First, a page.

“Give to the Max” is an annual ritual where folks voluntarily provide tax deductible donations to non-profits deemed worthy of our true, deep-seated investments. Each year we choose among the many available options, then divide our $200 between them in various chunks. Certainly our contributions are not sustaining by their small stature, and are intended more of a monetary vote of confidence for a job well done.
In the past years our choices haven’t been difficult. We made donations to the organizations we were either linked with, or felt quite strongly about, and divvied up the cash.
This year more thought and discussion actually went into our donations. For example, we support both Land Stewardship Project and Minnesota Public Radio with “sustaining” monthly contributions. We balked, though, with a couple of organizations we’ve had long associations we feel have let us down. One, initially an advocacy group, has seemingly veered far off course from its initial purpose, and the other has taken a stance on an water quality issue we simply cannot back.
This is one of the two major farm organizations, and the smaller of the two national agricultural policy umbrellas. On a sunny and windy day last spring the area field woman and county president came to the door seeking a membership. As they stood in the kitchen I offered my objections to their organization’s public stance on the buffer strip controversy in Minnesota, which surrounded a stance by our governor, Mark Dayton, who was suggesting that the state legislate mandatory buffer strips on its waterways. If you’ve canoed the southwestern Minnesota rivers, or even stood on the bridge in Prescott, WI, to see the difference in siltation loads between contributions from the upriver Minnesota River contrasted with that of the clear water St. Croix, one could safely suggest there are issues with drainage and ditching over the breadth of the farmed prairie.
At the annual county meeting of the farm organization the previous fall, buffers and water quality issues were raised. One of organization’s stateside lobbyists noted that the organization was working with the other major farm organization to address what it considered an “unfair” legislative package. This raised some momentary hackles, and we left realizing that the only farm organization that was directly addressing soil and water conservation issues was Land Stewardship Project. When Dayton came forth with his announcement, both of the large, mainstream farm organizations sang in concert about how the proposed legislation was unfair and too costly for their farmer members despite cost-share funds through the federal USDA farm program.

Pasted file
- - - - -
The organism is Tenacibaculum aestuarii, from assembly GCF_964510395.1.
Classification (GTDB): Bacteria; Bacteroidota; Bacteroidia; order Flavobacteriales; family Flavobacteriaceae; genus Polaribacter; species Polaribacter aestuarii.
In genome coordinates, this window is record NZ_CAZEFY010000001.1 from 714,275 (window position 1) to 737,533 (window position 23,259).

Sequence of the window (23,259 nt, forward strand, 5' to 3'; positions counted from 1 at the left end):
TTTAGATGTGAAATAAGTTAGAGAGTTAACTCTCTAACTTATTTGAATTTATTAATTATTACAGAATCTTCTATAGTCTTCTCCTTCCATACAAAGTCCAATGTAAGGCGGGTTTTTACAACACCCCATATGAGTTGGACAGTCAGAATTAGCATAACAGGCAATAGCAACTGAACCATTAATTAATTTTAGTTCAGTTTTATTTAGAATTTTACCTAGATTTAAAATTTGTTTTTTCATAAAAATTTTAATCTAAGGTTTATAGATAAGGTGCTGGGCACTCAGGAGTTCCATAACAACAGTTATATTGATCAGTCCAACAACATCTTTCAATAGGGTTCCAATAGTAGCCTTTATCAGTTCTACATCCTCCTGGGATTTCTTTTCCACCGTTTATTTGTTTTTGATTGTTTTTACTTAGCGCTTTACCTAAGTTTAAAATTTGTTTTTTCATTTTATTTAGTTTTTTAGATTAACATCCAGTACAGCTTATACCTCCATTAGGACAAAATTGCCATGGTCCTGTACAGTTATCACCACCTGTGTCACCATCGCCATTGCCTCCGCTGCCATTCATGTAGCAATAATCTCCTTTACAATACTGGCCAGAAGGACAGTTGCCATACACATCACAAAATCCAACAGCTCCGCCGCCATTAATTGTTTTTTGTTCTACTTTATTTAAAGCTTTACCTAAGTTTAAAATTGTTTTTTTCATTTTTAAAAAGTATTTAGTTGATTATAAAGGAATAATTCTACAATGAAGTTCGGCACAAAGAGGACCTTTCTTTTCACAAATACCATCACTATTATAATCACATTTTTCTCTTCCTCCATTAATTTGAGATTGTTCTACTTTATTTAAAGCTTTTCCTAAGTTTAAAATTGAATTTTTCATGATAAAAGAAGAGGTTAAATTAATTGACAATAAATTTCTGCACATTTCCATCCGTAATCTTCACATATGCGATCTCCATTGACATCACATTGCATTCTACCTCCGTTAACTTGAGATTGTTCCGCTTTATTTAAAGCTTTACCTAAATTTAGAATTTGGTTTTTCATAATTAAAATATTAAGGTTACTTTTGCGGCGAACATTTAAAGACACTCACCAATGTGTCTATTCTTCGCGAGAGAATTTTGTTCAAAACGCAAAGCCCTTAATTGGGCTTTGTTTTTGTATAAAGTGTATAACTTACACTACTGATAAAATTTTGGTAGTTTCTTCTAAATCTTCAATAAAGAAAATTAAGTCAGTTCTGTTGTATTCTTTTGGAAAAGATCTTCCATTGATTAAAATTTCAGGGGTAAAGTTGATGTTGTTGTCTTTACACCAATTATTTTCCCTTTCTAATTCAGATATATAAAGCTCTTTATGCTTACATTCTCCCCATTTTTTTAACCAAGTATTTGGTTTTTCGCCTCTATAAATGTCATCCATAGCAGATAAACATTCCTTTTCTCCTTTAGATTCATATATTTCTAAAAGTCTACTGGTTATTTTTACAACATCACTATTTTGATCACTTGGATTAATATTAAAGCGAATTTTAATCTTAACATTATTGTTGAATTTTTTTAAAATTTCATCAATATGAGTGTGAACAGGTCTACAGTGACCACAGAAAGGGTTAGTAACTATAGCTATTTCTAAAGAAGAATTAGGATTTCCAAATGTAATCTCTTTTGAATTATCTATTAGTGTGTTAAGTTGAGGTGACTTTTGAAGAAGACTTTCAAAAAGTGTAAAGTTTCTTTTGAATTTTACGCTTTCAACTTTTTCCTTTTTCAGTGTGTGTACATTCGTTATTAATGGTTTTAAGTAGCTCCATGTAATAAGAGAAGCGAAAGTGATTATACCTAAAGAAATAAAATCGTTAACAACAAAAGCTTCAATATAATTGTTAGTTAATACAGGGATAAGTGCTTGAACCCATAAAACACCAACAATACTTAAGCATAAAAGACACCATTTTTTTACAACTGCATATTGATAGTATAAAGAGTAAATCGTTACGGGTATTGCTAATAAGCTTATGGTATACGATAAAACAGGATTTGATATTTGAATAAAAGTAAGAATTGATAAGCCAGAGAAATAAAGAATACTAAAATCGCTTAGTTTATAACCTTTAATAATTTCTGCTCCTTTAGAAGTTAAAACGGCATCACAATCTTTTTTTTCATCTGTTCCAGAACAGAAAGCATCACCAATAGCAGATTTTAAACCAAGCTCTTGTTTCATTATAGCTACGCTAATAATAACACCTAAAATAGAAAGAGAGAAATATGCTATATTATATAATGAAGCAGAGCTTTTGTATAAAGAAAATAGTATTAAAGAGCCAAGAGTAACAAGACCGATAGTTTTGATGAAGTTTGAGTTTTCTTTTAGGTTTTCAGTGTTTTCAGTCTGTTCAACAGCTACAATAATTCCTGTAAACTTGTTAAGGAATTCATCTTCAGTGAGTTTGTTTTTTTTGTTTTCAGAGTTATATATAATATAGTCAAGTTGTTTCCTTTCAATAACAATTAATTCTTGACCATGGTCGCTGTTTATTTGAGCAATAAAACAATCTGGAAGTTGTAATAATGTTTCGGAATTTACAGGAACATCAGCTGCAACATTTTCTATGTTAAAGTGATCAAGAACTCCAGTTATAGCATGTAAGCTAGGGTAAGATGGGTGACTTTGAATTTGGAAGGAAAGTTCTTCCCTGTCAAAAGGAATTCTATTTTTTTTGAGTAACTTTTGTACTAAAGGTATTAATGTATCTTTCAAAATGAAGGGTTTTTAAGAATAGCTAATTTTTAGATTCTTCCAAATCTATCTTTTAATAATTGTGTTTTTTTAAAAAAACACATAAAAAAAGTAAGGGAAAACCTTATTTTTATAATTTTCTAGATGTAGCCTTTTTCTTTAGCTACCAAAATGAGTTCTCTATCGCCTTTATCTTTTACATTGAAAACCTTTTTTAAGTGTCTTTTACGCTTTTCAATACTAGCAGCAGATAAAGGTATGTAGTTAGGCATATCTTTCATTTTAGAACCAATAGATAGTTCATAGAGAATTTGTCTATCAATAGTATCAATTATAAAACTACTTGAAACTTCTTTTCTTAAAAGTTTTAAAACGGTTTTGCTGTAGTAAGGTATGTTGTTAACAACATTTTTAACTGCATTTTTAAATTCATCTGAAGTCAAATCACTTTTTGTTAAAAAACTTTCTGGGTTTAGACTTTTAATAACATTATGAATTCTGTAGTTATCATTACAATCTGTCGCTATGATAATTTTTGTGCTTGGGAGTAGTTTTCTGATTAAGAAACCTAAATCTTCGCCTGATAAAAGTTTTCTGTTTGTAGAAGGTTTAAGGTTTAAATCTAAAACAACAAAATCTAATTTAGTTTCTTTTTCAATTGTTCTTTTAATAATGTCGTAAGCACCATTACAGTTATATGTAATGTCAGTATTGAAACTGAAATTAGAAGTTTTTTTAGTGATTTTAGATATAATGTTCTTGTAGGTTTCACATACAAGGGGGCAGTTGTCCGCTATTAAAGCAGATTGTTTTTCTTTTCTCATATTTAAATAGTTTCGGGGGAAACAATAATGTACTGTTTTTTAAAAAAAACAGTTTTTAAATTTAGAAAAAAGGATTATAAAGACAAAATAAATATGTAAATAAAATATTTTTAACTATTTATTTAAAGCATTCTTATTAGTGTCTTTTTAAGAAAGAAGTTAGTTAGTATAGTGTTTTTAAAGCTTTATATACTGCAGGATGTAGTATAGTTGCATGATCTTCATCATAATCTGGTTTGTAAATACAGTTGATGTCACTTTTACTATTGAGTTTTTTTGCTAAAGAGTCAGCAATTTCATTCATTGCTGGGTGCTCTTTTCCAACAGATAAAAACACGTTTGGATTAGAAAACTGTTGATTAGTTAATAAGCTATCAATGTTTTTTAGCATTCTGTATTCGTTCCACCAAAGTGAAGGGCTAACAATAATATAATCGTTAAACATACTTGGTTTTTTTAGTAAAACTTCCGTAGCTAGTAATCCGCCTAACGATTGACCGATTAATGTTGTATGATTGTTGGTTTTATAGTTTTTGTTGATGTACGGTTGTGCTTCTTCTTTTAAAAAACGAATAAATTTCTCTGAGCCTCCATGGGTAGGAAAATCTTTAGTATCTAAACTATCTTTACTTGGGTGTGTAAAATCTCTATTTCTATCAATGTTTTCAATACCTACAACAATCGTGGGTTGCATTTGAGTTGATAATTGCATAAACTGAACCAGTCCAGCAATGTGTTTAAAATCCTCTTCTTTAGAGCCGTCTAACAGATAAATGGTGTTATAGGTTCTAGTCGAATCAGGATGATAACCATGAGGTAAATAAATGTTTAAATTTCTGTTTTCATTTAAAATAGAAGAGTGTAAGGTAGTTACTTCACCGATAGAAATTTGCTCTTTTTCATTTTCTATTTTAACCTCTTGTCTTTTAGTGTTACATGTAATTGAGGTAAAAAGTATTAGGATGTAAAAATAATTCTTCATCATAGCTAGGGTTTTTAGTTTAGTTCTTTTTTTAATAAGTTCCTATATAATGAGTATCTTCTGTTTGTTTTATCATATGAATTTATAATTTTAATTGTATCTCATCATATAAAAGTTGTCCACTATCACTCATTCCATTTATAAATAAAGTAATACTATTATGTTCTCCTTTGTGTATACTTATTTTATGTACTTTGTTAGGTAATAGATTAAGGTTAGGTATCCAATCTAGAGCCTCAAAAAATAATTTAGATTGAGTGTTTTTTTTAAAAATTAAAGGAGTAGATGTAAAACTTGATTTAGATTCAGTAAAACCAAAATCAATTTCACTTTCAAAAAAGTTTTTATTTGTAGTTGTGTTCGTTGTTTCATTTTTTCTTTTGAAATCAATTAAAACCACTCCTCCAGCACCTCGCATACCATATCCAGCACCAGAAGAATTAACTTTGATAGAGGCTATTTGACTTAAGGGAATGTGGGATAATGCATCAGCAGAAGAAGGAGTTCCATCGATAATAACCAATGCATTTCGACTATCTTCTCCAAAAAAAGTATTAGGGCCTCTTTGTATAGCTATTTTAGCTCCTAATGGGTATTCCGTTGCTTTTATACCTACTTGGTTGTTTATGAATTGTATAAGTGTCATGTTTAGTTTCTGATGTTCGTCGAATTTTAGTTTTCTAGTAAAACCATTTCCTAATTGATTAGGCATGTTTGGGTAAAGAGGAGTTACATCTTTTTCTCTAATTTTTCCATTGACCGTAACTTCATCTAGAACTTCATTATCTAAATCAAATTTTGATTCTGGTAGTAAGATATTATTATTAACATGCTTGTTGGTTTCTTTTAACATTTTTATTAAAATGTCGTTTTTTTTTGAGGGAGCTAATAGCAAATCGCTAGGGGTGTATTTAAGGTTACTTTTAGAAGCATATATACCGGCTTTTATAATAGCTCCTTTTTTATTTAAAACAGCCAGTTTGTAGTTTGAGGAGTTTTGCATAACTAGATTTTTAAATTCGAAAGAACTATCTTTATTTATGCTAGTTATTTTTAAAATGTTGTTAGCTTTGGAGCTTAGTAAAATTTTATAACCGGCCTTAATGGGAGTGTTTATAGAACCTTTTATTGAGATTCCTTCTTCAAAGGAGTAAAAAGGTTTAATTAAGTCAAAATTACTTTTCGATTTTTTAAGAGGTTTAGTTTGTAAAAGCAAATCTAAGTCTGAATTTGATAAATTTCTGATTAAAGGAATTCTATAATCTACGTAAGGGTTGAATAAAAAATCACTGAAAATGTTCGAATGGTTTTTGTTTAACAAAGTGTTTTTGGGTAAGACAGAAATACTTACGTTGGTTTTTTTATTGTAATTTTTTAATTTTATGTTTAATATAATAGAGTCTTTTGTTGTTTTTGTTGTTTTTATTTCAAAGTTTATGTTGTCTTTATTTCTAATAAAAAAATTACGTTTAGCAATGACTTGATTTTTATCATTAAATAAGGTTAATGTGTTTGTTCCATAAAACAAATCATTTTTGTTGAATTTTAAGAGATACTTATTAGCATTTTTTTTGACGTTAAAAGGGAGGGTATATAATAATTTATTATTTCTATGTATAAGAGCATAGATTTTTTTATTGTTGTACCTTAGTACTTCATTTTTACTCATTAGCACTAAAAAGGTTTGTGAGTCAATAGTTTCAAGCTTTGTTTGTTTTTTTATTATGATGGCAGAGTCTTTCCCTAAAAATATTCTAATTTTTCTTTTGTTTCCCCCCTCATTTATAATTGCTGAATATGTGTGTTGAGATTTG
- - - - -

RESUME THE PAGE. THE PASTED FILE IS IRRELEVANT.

When this was mentioned to the two in our kitchen, both said the “one size fits all” approach … meaning the publicized 50 ft. buffer on either side of a ditch … wasn’t a proven methodology and was unfair to farmers in terms of cost and lost production acres. I argued that the bill, as written, provided plenty of leeway that took into account soil types and terrain, and that the “one size fits all” was a gross misrepresentation of Dayton’s bill. In the end a check was written for the annual membership fee, with the caveat that if the organization didn’t back off their stance and cooperate with the passage of buffer legislation, the organization had received our last membership donation.
Just a few days prior to “Give to the Max” day their membership magazine arrived with contributions from the organization’s president and two legislative lobbyists, all providing arguments against buffers. They also joined in the chorus that private, on-farm drainage ditches shouldn’t be part of the buffer legislation. Say what? Private, on-farm drainage ditches are a significant part of the problem. So are the works by some “innovative” farmers who each fall cut shallow depressions in the low areas of their cropping fields for quick spring runoff drainage that are too shallow to qualify as legal drainage ditches that would be required to have grass buffers.
Obviously, no money went their direction on Give to the Max from our meager savings. And, when the county president and the field woman next appear at our doorstep, they will be sent on their way empty handed.
We are farming the “last frontier” of tillable soils planet-wide. Meanwhile, we watch our soils blow and wash away. Little if any effort nor investment is being made to hold these human-sustaining soils in place. Very little conversion to no-till. Fewer winter cover crops and very few fields with residue left standing post-harvest for protection from wind erosion. A nearly complete, prairie-wide fall plow-down in what is called “the black desert” here in the countryside. More patterned tiling. And little adherence and oversight of current buffer laws … coupled with a strong stance against common sense legislation that might make a difference in the future. An environmental free pass for industrialized farming continues without any voice of reason from either a water quality advocacy group or one of the two major farm organizations.
Amazing, although hardly surprising. While we realize it is unrealistic to expect our meager contributions to have mattered monetarily, or that a such a small contribution would have influenced either organization toward acceptance of our philosophical and soil saving goals, at least we can feel comfort with where we spent our Give to the Max dollars.